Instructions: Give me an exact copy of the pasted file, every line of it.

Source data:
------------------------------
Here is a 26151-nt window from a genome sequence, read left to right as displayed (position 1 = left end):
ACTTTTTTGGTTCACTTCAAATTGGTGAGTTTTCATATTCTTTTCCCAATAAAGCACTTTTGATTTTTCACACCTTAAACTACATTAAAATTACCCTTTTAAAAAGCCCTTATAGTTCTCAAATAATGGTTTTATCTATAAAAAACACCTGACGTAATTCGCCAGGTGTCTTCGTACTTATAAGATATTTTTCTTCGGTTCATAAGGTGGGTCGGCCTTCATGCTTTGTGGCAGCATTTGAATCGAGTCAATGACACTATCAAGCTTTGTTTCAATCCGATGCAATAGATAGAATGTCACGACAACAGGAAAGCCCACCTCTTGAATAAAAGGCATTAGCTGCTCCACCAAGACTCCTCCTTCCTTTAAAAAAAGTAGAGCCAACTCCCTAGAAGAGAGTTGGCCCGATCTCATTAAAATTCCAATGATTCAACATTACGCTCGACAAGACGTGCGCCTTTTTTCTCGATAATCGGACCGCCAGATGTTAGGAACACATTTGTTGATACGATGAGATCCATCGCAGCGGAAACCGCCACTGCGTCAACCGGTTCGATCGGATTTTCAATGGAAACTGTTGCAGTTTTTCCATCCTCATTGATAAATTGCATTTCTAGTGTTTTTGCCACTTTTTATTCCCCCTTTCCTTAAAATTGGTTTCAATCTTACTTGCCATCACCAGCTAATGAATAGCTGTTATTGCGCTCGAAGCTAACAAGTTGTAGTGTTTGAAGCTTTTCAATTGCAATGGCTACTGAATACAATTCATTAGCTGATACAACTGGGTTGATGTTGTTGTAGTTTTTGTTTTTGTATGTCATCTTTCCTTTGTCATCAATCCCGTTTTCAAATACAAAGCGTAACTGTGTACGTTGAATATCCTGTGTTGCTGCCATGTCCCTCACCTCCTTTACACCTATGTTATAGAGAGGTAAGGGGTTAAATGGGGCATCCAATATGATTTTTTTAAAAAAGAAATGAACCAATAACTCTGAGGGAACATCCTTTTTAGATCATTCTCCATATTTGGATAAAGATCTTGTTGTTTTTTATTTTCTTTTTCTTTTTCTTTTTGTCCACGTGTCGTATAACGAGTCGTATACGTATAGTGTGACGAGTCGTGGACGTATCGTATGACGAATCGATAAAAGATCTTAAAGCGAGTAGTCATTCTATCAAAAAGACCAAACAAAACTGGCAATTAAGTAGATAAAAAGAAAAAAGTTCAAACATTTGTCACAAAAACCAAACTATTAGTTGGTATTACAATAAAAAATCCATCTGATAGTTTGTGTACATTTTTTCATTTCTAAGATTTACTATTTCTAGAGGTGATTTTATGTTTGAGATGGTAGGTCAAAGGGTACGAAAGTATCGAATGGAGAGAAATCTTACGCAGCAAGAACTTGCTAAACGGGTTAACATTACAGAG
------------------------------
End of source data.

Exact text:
Here is a 26151-nt window from a genome sequence, read left to right as displayed (position 1 = left end):
ACTTTTTTGGTTCACTTCAAATTGGTGAGTTTTCATATTCTTTTCCCAATAAAGCACTTTTGATTTTTCACACCTTAAACTACATTAAAATTACCCTTTTAAAAAGCCCTTATAGTTCTCAAATAATGGTTTTATCTATAAAAAACACCTGACGTAATTCGCCAGGTGTCTTCGTACTTATAAGATATTTTTCTTCGGTTCATAAGGTGGGTCGGCCTTCATGCTTTGTGGCAGCATTTGAATCGAGTCAATGACACTATCAAGCTTTGTTTCAATCCGATGCAATAGATAGAATGTCACGACAACAGGAAAGCCCACCTCTTGAATAAAAGGCATTAGCTGCTCCACCAAGACTCCTCCTTCCTTTAAAAAAAGTAGAGCCAACTCCCTAGAAGAGAGTTGGCCCGATCTCATTAAAATTCCAATGATTCAACATTACGCTCGACAAGACGTGCGCCTTTTTTCTCGATAATCGGACCGCCAGATGTTAGGAACACATTTGTTGATACGATGAGATCCATCGCAGCGGAAACCGCCACTGCGTCAACCGGTTCGATCGGATTTTCAATGGAAACTGTTGCAGTTTTTCCATCCTCATTGATAAATTGCATTTCTAGTGTTTTTGCCACTTTTTATTCCCCCTTTCCTTAAAATTGGTTTCAATCTTACTTGCCATCACCAGCTAATGAATAGCTGTTATTGCGCTCGAAGCTAACAAGTTGTAGTGTTTGAAGCTTTTCAATTGCAATGGCTACTGAATACAATTCATTAGCTGATACAACTGGGTTGATGTTGTTGTAGTTTTTGTTTTTGTATGTCATCTTTCCTTTGTCATCAATCCCGTTTTCAAATACAAAGCGTAACTGTGTACGTTGAATATCCTGTGTTGCTGCCATGTCCCTCACCTCCTTTACACCTATGTTATAGAGAGGTAAGGGGTTAAATGGGGCATCCAATATGATTTTTTTAAAAAAGAAATGAACCAATAACTCTGAGGGAACATCCTTTTTAGATCATTCTCCATATTTGGATAAAGATCTTGTTGTTTTTTATTTTCTTTTTCTTTTTCTTTTTGTCCACGTGTCGTATAACGAGTCGTATACGTATAGTGTGACGAGTCGTGGACGTATCGTATGACGAATCGATAAAAGATCTTAAAGCGAGTAGTCATTCTATCAAAAAGACCAAACAAAACTGGCAATTAAGTAGATAAAAAGAAAAAAGTTCAAACATTTGTCACAAAAACCAAACTATTAGTTGGTATTACAATAAAAAATCCATCTGATAGTTTGTGTACATTTTTTCATTTCTAAGATTTACTATTTCTAGAGGTGATTTTATGTTTGAGATGGTAGGTCAAAGGGTACGAAAGTATCGAATGGAGAGAAATCTTACGCAGCAAGAACTTGCTAAACGGGTTAACATTACAGAG